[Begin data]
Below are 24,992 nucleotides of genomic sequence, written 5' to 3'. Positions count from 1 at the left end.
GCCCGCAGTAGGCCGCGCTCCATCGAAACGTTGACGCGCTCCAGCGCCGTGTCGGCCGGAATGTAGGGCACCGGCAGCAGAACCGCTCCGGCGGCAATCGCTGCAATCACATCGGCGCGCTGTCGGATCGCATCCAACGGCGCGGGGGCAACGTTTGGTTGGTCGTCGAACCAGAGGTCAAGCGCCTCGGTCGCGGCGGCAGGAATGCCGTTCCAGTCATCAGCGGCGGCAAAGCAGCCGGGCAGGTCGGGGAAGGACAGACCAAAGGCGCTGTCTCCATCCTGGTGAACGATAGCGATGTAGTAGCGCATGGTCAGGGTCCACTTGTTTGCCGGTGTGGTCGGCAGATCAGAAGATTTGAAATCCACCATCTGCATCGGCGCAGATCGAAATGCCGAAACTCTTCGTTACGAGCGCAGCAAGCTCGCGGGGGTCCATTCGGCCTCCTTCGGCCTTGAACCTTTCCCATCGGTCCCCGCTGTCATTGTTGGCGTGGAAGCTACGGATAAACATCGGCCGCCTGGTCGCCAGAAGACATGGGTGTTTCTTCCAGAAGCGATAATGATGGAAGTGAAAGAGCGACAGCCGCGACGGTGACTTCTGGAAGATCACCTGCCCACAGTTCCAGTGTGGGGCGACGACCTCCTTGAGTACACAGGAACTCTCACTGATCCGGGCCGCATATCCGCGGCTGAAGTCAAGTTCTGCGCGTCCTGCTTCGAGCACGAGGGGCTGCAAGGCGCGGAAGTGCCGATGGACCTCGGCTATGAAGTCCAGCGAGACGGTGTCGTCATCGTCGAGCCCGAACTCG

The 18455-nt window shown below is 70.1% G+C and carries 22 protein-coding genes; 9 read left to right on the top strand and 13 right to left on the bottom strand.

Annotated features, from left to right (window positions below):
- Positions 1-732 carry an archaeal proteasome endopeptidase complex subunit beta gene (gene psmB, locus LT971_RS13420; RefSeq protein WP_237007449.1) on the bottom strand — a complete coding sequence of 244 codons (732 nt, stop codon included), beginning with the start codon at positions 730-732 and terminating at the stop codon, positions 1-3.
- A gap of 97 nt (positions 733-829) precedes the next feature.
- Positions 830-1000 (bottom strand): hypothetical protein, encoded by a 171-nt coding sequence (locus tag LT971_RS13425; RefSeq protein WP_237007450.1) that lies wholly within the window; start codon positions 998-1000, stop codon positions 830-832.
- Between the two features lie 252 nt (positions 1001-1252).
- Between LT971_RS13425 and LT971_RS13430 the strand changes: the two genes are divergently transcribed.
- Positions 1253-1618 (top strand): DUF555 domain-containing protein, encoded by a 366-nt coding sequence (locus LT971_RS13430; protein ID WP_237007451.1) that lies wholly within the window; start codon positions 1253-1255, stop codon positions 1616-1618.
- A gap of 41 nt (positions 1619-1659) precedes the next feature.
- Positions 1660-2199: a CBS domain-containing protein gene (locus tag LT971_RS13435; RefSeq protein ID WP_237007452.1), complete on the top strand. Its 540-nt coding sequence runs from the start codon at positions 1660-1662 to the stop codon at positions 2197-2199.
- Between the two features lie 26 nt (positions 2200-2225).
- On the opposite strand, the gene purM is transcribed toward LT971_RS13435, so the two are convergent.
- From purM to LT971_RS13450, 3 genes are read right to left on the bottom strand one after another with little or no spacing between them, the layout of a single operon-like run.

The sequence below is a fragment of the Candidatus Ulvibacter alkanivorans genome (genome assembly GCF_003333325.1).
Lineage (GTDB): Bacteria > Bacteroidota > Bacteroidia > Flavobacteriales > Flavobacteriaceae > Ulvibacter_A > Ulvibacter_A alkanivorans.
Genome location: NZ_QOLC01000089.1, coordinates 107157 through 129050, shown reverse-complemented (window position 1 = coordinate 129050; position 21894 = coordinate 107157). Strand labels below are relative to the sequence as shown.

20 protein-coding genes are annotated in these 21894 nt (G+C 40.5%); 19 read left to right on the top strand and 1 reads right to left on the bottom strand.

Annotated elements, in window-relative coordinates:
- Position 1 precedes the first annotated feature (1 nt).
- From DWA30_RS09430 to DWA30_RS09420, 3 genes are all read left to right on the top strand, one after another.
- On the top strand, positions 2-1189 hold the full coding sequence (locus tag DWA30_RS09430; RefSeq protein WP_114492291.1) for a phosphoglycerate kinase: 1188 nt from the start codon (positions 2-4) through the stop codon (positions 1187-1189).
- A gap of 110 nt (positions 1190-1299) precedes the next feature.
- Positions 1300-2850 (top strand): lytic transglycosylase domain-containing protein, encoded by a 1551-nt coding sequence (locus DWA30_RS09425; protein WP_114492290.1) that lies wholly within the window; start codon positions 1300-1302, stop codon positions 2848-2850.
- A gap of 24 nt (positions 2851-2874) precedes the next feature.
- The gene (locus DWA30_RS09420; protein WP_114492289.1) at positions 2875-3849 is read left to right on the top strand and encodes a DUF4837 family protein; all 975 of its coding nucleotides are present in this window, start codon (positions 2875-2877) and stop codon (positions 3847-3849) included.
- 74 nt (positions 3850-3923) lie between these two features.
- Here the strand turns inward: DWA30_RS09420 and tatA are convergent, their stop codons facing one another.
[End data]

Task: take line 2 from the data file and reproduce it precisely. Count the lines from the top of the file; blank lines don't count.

GCCCGCAGTAGGCCGCGCTCCATCGAAACGTTGACGCGCTCCAGCGCCGTGTCGGCCGGAATGTAGGGCACCGGCAGCAGAACCGCTCCGGCGGCAATCGCTGCAATCACATCGGCGCGCTGTCGGATCGCATCCAACGGCGCGGGGGCAACGTTTGGTTGGTCGTCGAACCAGAGGTCAAGCGCCTCGGTCGCGGCGGCAGGAATGCCGTTCCAGTCATCAGCGGCGGCAAAGCAGCCGGGCAGGTCGGGGAAGGACAGACCAAAGGCGCTGTCTCCATCCTGGTGAACGATAGCGATGTAGTAGCGCATGGTCAGGGTCCACTTGTTTGCCGGTGTGGTCGGCAGATCAGAAGATTTGAAATCCACCATCTGCATCGGCGCAGATCGAAATGCCGAAACTCTTCGTTACGAGCGCAGCAAGCTCGCGGGGGTCCATTCGGCCTCCTTCGGCCTTGAACCTTTCCCATCGGTCCCCGCTGTCATTGTTGGCGTGGAAGCTACGGATAAACATCGGCCGCCTGGTCGCCAGAAGACATGGGTGTTTCTTCCAGAAGCGATAATGATGGAAGTGAAAGAGCGACAGCCGCGACGGTGACTTCTGGAAGATCACCTGCCCACAGTTCCAGTGTGGGGCGACGACCTCCTTGAGTACACAGGAACTCTCACTGATCCGGGCCGCATATCCGCGGCTGAAGTCAAGTTCTGCGCGTCCTGCTTCGAGCACGAGGGGCTGCAAGGCGCGGAAGTGCCGATGGACCTCGGCTATGAAGTCCAGCGAGACGGTGTCGTCATCGTCGAGCCCGAACTCG